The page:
Crushing the long run

By now you’ve probably hit some high teens or 20-mile long runs. How’s that going for you?

I’m sure you’re crushing it!

From my humble beginnings—never doing a single long run—I suppose I’ve come a long way. I now hold the long run sacred. The way I look at it, everything that happens during the week should prepare me for the next long run. It simulates the stress of the marathon physically, it prepares the mind for rigors of the race mentally, and it trains the gut for race day. There is no magic potion that will make running a half or a full marathon “easy.” If you want easy, pick up rec league softball or something. What can we do to train the bod for the stress of running that far? 

Do your long runs!  Getting in those long run miles. 

Most marathon training plans don’t instruct you to run the full 26.2 distance. Running for that long in training would increase your risk of injury. The good news is that there are several ways to get around going the full distance while still getting the same.  Here are a bunch of ways that I use my run long to prepare me physically and mentally for race day:

  • Run easy: “easy” long run pace should be anywhere from 1-2 minutes slower than marathon pace. Not sure, think conversational. I run at a pace where I could chat a bit with someone or to myself. I’m always talking to myself.  
  • Build incrementally: 12 miles last week, well, don’t suddenly jump to 20. The weekly long run should build in the same way that total weekly mileage builds. Add about a mile or two each week to the length of the long run. 
  • Incorporate surges: I like 10 x 1 minute around marathon pace, alternating with 1 minute easy. This doesn’t make the run hard, necessarily, but it does give the muscles a chance to practice that marathon pace without too much fatigue. 
  • Consider limits: running longer than 3 hours increases our risk of injury. In the same way, so does running a large percentage of weekly mileage during the long run—a long run should not total more than about a third of the total weekly mileage. I know I’m being reckless when I lose track of these markers.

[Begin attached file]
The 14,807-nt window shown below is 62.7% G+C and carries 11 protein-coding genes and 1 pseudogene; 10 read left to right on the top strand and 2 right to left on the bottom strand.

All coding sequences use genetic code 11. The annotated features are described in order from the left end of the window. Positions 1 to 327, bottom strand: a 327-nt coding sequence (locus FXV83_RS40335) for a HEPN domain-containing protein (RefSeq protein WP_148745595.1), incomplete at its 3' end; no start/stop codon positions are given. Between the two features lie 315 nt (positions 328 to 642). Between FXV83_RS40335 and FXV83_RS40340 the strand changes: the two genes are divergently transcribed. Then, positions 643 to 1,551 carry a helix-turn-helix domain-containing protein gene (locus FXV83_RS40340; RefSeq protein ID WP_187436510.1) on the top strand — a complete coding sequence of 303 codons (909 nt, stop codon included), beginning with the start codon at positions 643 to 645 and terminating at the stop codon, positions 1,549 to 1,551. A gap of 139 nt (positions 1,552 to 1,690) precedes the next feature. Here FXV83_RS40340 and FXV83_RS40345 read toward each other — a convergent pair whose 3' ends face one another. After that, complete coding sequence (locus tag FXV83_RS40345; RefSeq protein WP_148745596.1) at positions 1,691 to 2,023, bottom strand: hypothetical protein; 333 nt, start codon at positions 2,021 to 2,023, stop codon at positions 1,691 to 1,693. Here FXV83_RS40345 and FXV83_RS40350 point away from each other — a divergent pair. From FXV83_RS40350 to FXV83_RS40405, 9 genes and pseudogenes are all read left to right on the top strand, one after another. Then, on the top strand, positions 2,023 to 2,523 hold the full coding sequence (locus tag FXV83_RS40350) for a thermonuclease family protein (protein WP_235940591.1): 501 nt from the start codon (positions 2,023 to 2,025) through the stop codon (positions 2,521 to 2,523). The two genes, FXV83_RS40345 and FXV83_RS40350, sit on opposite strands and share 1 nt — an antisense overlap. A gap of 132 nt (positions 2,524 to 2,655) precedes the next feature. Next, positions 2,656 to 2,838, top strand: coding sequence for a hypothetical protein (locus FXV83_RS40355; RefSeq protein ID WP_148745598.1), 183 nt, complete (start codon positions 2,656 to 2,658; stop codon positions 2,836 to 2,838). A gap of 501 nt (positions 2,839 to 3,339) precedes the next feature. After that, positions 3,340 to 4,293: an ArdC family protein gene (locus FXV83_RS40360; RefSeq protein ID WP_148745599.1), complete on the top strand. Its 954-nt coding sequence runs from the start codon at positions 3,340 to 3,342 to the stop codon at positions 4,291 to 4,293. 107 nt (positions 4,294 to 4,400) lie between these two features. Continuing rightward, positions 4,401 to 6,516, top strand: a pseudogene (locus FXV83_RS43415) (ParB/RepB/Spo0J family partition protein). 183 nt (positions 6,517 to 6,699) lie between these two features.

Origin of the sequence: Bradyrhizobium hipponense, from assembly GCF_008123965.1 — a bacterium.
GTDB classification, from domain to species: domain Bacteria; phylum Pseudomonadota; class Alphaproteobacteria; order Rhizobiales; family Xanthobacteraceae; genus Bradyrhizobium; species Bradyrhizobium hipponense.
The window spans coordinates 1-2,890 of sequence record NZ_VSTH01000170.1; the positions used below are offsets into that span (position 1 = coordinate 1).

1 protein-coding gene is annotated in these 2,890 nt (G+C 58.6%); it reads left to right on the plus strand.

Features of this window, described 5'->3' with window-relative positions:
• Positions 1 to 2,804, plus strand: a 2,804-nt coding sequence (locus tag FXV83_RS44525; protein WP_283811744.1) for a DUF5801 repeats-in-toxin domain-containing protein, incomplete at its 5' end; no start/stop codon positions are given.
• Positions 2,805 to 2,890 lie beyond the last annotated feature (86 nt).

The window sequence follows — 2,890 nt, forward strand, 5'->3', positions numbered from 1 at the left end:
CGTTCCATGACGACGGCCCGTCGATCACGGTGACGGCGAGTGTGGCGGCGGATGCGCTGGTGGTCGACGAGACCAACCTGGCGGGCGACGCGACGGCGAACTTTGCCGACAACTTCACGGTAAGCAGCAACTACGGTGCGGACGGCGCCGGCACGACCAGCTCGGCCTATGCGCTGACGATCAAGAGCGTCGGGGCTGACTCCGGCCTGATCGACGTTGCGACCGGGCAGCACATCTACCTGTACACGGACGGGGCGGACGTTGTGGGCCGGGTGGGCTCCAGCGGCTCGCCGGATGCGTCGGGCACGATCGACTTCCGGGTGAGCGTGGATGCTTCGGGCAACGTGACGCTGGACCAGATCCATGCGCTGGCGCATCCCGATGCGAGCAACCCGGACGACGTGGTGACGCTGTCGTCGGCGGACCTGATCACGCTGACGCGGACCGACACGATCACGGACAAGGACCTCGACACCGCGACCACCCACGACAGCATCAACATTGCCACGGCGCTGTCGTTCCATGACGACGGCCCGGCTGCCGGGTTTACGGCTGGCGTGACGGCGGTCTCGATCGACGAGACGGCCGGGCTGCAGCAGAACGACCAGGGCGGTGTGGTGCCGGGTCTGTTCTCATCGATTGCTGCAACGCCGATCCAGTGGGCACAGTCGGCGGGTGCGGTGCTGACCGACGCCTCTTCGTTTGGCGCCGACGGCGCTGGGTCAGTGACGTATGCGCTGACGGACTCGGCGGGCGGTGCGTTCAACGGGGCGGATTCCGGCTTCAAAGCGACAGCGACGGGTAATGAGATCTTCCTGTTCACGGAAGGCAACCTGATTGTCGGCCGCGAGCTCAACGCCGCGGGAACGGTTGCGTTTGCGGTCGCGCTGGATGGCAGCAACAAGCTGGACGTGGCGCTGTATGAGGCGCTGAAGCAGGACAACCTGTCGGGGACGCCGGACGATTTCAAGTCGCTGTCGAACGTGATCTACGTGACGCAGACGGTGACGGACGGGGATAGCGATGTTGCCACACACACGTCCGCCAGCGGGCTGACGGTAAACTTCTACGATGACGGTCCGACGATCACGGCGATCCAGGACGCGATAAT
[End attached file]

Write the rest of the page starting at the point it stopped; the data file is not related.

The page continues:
• Capitalize on accumulative fatigue: the 20-mile long run, for instance, is not a magic number. We can get equally as much benefit from doing a 6-8 mile tempo run on Saturday. Then the next day do a more relaxed long run of about 14 miles with a fast finish over the last 3-4 miles. The accumulative fatigue of the day prior, along with finishing the semi-long run fast makes that Sunday run feel longer and harder. Still, recovery will come easier compared to just a long, steady 20-mile slog. 
  • Training the gut: I try to simulate race fuel and hydration as much as possible. In the old days, I would do long runs with barely any fluids or fuel. Now I use the same gels and the same fluids as the race will offer or that I plan to carry. I take them at the same intervals I would during a race.
  • Time your fuel: over my many marathon attempts, I’ve learned that fuel (and fluids) are more beneficial earlier than waiting until later in the race. What is consumed at mile four will do more good than at mile 24. Unless you’re planning to run 27, 28, etc. miles.
  • Break up the run: a strategy that can help with the mental strain of running for a long time. Run at slightly different paces for each segment. It will help the time to fly. I use the same strategy during the race.
  • Run in your head: mentally prepare for the real deal. Be positive. Repeat empowering mantras. Visualize a spectacular and strong finish today and on race day. 
  • When all else fails, smile. You can do this!  

Stick to your plan or your coach, but I hope these thoughts give you something to think about as you prepare for and execute those strategic long runs between now and your IMT race.

Susie Duke 

Find me on Instagram @susiedukeruns 

Share This Post